Synopsis by Eleanor Mannikka
This docudrama by Kon Ichikawa is based on a real-life incident that took place in 1950. The Temple of the Golden Pavilion (also the title of a novel on the subject by Yukio Mishima) rests in the northern hills of Kyoto. The original pavilion was a villa constructed by the Shogun Yoshimitsu (1358-1409) as a place for leisurely relaxation. After he died, the gold-leafed building was given over for religious use as a temple. As this drama relates, a stuttering temple acolyte who loved the building and all the sacred meaning it held, burnt it to the ground. The crazed young man (played by Raizo Ichikawa) believed that Buddhism had become too commercialized after World War II, had sold out its ideals, in fact. His slow descent into mental instability and his final act of arson are the topic of this film. Whereas most Westerners might require more explanation, the story in this drama as it stands would already be known to the average Japanese audience.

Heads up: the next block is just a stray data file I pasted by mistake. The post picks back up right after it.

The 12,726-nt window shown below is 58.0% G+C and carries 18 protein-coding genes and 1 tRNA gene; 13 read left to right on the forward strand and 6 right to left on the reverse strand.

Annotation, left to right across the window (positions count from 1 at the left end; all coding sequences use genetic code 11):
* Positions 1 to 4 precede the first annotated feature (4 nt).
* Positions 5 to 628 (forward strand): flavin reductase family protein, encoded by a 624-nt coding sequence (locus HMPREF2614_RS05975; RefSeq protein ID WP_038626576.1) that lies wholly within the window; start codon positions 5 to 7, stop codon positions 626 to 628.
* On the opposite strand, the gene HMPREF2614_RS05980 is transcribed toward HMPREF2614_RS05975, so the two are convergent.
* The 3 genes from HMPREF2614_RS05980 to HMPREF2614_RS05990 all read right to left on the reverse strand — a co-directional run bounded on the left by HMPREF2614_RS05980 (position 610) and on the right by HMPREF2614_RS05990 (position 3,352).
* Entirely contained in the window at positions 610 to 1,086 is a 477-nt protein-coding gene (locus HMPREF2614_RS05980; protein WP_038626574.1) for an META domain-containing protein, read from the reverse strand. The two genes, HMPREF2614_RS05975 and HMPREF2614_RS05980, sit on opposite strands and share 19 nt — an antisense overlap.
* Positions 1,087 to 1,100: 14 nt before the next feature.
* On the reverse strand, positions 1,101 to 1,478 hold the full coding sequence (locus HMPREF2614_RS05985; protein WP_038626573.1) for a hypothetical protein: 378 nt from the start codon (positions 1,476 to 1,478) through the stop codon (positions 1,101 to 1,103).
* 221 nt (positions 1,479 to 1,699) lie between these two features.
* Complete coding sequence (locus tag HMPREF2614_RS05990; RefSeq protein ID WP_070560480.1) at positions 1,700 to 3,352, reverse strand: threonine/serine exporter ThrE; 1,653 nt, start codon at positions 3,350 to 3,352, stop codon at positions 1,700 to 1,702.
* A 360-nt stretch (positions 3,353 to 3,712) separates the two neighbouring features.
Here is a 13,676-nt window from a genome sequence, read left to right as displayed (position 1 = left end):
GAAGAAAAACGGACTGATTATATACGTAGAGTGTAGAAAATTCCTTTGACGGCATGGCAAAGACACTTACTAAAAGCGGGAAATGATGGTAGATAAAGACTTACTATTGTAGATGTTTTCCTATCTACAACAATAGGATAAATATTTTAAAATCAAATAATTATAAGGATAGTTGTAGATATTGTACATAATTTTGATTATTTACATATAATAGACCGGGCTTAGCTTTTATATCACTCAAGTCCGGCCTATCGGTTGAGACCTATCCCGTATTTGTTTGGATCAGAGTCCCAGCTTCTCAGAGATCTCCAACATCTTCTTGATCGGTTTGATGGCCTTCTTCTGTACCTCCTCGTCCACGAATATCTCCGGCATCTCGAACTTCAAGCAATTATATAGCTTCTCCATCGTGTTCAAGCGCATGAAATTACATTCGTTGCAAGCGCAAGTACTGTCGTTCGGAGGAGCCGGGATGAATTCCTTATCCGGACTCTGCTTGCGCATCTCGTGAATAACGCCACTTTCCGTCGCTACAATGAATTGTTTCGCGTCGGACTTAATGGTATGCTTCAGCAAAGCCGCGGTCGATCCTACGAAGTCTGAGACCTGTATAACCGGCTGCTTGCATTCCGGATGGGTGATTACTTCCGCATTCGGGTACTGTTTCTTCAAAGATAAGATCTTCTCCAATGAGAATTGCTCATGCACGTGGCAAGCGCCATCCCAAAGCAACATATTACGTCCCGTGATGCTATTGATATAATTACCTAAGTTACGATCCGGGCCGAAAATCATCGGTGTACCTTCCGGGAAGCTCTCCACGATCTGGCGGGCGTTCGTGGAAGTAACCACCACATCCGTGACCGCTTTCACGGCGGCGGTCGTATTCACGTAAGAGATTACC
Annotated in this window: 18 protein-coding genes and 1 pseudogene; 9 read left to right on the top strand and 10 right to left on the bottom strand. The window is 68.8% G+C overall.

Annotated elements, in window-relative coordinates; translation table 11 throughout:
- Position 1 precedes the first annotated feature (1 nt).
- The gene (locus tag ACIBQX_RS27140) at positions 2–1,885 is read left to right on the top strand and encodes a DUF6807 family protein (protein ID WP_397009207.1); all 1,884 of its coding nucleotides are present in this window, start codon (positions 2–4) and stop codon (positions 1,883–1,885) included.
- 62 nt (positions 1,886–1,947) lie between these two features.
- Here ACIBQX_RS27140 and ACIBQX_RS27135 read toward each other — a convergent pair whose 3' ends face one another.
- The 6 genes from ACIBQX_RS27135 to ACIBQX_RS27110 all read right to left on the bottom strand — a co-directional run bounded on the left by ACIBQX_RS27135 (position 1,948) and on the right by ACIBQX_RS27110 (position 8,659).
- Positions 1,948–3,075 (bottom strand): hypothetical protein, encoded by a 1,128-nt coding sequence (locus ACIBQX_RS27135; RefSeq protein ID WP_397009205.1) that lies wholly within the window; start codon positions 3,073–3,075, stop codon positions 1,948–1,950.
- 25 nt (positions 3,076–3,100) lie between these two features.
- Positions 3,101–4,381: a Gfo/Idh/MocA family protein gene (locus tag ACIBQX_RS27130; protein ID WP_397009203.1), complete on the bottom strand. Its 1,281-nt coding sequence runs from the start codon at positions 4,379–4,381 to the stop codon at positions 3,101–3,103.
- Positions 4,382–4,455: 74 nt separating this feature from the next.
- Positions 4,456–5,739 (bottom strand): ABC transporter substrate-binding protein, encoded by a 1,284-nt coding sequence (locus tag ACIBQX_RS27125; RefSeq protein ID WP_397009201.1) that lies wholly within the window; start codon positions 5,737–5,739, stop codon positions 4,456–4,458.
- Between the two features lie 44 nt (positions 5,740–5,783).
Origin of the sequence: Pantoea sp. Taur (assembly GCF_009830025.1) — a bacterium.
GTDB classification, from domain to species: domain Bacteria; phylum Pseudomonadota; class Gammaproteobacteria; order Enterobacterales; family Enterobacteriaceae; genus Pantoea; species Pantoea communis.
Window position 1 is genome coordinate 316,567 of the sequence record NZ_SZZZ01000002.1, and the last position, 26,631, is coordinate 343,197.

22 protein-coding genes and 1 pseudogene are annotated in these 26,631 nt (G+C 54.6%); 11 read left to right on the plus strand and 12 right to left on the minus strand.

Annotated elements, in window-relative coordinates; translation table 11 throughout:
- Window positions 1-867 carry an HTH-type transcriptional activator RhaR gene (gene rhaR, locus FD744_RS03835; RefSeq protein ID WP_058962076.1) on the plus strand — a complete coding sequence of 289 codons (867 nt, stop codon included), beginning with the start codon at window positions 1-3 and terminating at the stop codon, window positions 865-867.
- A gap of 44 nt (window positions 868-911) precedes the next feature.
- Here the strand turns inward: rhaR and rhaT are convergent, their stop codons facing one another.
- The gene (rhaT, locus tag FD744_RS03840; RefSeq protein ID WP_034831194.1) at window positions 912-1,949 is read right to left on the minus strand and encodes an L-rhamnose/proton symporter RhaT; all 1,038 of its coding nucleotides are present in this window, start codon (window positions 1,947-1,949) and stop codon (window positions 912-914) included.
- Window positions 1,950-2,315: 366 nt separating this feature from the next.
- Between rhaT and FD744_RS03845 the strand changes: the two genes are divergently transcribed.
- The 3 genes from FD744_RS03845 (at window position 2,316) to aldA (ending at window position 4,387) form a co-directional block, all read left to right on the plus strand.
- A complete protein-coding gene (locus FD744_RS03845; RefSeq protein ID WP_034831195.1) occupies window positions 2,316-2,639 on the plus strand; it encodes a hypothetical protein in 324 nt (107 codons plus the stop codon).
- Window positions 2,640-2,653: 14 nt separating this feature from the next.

Japanese [nationality], priest, temple, arson, Buddhism, commercialism, corruption
High Artistic Quality